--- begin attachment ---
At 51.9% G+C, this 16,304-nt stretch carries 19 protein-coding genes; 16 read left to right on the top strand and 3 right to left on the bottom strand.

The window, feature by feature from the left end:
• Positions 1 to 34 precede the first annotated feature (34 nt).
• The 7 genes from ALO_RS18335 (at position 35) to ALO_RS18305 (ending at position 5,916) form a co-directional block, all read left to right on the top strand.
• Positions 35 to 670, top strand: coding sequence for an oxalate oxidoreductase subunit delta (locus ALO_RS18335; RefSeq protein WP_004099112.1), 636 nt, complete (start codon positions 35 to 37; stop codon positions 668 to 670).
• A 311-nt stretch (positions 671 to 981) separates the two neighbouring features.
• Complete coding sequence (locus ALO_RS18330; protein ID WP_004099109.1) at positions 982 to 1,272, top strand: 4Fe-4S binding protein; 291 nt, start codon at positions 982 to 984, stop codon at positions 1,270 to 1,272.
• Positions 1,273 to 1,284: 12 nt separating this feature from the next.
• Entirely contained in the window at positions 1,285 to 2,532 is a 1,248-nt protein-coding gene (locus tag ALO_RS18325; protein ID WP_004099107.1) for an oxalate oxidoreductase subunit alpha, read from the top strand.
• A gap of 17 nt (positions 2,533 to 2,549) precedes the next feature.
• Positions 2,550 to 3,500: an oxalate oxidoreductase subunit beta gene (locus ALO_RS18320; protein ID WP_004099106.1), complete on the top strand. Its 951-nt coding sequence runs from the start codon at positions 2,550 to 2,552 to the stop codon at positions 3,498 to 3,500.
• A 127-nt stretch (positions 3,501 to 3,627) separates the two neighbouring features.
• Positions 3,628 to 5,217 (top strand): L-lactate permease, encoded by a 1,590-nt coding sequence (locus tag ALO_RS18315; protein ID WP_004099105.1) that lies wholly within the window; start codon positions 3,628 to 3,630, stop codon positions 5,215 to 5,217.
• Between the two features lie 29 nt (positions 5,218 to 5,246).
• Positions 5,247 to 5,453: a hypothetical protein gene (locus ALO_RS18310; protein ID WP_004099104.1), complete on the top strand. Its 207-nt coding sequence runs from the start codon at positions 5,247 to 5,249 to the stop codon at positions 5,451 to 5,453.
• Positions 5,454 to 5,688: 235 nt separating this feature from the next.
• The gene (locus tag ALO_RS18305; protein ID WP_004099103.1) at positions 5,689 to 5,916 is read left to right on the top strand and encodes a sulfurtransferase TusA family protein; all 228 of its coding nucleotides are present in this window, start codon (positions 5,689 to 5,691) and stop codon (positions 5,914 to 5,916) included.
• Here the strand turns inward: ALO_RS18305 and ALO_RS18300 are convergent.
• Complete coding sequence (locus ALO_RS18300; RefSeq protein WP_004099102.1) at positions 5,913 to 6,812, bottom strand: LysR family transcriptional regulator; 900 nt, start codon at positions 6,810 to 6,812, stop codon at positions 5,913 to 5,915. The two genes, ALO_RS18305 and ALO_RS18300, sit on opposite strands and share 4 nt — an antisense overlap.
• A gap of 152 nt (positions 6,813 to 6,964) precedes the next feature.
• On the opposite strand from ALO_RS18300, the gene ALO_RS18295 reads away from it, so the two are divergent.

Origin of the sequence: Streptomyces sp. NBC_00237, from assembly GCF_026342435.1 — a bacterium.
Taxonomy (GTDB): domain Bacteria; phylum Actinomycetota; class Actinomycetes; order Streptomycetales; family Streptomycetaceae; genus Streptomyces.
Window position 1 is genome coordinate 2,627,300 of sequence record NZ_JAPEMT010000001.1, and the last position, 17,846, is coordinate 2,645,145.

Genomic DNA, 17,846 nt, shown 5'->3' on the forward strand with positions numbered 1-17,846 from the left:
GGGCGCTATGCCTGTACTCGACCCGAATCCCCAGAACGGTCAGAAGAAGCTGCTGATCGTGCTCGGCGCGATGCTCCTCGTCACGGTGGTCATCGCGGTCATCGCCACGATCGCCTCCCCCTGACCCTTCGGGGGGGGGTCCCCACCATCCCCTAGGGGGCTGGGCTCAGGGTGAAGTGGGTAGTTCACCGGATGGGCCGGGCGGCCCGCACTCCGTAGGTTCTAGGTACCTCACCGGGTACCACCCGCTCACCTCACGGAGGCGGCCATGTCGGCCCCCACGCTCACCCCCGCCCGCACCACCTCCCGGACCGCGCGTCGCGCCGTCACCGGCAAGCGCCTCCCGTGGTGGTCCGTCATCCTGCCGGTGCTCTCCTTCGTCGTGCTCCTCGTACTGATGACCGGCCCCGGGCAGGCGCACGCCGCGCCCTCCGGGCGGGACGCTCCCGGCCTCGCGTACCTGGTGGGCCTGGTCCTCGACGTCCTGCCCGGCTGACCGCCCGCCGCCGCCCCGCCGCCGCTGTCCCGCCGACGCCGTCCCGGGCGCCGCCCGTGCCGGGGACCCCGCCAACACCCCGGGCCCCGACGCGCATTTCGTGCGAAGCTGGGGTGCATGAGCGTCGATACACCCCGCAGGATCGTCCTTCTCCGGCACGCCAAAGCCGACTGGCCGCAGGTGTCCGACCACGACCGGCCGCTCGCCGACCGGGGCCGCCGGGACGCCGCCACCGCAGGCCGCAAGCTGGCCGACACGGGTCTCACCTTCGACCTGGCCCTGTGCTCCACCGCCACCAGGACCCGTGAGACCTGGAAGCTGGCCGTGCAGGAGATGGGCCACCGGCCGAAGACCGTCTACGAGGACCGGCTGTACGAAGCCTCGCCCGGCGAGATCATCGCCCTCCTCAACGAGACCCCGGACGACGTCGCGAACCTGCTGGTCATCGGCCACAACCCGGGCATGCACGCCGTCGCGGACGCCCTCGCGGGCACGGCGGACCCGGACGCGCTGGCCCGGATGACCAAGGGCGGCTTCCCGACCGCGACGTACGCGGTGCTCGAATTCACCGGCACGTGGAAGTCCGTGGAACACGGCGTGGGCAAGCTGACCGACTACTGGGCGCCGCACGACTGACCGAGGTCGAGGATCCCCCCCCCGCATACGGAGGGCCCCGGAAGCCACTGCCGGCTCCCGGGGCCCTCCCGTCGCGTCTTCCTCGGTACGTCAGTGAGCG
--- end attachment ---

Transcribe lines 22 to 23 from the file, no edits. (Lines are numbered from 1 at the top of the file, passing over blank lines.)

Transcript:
Origin of the sequence: Streptomyces sp. NBC_00237, from assembly GCF_026342435.1 — a bacterium.
Taxonomy (GTDB): domain Bacteria; phylum Actinomycetota; class Actinomycetes; order Streptomycetales; family Streptomycetaceae; genus Streptomyces.